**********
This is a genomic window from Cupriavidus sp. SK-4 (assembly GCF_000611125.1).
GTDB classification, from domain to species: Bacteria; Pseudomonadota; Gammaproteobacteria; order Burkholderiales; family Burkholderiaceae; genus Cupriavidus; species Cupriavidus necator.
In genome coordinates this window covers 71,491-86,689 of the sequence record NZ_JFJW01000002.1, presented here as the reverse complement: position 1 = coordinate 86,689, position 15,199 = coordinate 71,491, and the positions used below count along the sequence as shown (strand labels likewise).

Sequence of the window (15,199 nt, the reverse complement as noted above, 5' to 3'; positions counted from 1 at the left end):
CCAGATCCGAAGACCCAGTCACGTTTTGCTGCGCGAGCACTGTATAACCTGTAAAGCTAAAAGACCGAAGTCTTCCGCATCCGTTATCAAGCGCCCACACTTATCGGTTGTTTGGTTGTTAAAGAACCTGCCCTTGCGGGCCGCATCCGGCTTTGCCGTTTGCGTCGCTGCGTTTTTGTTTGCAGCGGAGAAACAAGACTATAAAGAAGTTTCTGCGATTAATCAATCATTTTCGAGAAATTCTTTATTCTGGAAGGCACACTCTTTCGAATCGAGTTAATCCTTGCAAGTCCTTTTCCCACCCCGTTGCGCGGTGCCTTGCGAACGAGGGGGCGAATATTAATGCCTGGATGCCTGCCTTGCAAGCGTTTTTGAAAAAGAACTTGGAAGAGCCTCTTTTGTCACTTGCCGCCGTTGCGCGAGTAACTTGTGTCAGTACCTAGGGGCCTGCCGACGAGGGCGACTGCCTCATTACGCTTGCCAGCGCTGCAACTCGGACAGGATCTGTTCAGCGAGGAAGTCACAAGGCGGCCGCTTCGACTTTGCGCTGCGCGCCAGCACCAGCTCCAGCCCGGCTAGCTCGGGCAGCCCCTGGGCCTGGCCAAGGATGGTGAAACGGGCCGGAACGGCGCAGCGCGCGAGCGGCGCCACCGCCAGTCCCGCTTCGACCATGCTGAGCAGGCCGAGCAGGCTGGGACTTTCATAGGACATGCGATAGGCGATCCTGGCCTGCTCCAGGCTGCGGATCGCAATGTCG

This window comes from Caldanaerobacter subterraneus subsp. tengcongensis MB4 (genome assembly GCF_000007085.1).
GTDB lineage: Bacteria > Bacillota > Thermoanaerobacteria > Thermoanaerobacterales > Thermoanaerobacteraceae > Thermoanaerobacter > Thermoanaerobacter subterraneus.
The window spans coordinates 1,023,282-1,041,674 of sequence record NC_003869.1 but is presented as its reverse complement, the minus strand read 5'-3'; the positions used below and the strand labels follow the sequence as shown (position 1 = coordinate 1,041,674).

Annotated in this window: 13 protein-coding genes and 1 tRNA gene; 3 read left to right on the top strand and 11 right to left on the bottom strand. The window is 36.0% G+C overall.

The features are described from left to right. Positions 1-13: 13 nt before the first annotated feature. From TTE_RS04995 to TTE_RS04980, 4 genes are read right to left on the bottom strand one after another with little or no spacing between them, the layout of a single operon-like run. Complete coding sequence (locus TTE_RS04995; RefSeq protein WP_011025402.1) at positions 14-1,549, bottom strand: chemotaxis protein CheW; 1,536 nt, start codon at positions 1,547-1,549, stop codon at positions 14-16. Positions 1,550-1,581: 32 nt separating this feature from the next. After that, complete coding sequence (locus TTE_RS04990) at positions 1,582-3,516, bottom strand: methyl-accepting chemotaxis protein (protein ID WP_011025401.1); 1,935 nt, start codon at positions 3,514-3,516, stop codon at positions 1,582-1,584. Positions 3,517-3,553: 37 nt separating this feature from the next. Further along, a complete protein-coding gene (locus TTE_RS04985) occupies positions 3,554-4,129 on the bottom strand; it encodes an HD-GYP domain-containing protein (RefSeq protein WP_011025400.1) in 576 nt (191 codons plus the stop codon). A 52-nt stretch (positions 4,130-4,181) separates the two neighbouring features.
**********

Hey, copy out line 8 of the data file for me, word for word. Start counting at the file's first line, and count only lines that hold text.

The window spans coordinates 1,023,282-1,041,674 of sequence record NC_003869.1 but is presented as its reverse complement, the minus strand read 5'-3'; the positions used below and the strand labels follow the sequence as shown (position 1 = coordinate 1,041,674).